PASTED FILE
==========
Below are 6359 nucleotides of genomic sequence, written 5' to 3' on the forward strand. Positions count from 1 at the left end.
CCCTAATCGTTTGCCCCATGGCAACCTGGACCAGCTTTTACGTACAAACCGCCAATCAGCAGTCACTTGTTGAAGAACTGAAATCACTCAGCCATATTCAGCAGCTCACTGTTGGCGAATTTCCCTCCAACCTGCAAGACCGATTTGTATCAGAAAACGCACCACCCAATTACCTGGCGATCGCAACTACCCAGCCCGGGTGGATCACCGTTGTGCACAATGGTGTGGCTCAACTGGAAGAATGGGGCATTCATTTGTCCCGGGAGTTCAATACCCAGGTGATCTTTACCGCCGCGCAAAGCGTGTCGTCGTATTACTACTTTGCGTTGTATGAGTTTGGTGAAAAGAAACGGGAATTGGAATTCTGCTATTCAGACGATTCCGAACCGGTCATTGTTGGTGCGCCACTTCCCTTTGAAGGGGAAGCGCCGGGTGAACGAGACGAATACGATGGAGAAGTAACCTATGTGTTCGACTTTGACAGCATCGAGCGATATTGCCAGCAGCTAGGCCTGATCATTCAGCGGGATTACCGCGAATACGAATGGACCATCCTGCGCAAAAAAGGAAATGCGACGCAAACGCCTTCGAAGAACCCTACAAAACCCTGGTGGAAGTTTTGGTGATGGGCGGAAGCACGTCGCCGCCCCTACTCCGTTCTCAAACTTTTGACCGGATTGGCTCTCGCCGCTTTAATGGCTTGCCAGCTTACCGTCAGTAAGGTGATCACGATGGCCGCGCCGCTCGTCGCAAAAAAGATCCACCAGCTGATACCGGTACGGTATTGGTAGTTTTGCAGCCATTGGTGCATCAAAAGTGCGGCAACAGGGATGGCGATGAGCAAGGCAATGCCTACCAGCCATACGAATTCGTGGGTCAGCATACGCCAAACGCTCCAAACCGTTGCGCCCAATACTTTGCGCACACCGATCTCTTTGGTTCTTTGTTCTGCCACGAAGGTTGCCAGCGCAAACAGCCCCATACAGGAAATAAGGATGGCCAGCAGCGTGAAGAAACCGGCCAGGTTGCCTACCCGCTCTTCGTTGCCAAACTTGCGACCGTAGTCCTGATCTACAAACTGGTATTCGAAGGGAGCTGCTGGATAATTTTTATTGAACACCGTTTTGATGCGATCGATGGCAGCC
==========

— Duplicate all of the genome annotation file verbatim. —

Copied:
Below are 6359 nucleotides of genomic sequence, written 5' to 3' on the forward strand. Positions count from 1 at the left end.
CCCTAATCGTTTGCCCCATGGCAACCTGGACCAGCTTTTACGTACAAACCGCCAATCAGCAGTCACTTGTTGAAGAACTGAAATCACTCAGCCATATTCAGCAGCTCACTGTTGGCGAATTTCCCTCCAACCTGCAAGACCGATTTGTATCAGAAAACGCACCACCCAATTACCTGGCGATCGCAACTACCCAGCCCGGGTGGATCACCGTTGTGCACAATGGTGTGGCTCAACTGGAAGAATGGGGCATTCATTTGTCCCGGGAGTTCAATACCCAGGTGATCTTTACCGCCGCGCAAAGCGTGTCGTCGTATTACTACTTTGCGTTGTATGAGTTTGGTGAAAAGAAACGGGAATTGGAATTCTGCTATTCAGACGATTCCGAACCGGTCATTGTTGGTGCGCCACTTCCCTTTGAAGGGGAAGCGCCGGGTGAACGAGACGAATACGATGGAGAAGTAACCTATGTGTTCGACTTTGACAGCATCGAGCGATATTGCCAGCAGCTAGGCCTGATCATTCAGCGGGATTACCGCGAATACGAATGGACCATCCTGCGCAAAAAAGGAAATGCGACGCAAACGCCTTCGAAGAACCCTACAAAACCCTGGTGGAAGTTTTGGTGATGGGCGGAAGCACGTCGCCGCCCCTACTCCGTTCTCAAACTTTTGACCGGATTGGCTCTCGCCGCTTTAATGGCTTGCCAGCTTACCGTCAGTAAGGTGATCACGATGGCCGCGCCGCTCGTCGCAAAAAAGATCCACCAGCTGATACCGGTACGGTATTGGTAGTTTTGCAGCCATTGGTGCATCAAAAGTGCGGCAACAGGGATGGCGATGAGCAAGGCAATGCCTACCAGCCATACGAATTCGTGGGTCAGCATACGCCAAACGCTCCAAACCGTTGCGCCCAATACTTTGCGCACACCGATCTCTTTGGTTCTTTGTTCTGCCACGAAGGTTGCCAGCGCAAACAGCCCCATACAGGAAATAAGGATGGCCAGCAGCGTGAAGAAACCGGCCAGGTTGCCTACCCGCTCTTCGTTGCCAAACTTGCGACCGTAGTCCTGATCTACAAACTGGTATTCGAAGGGAGCTGCTGGATAATTTTTATTGAACACCGTTTTGATGCGATCGATGGCAGCC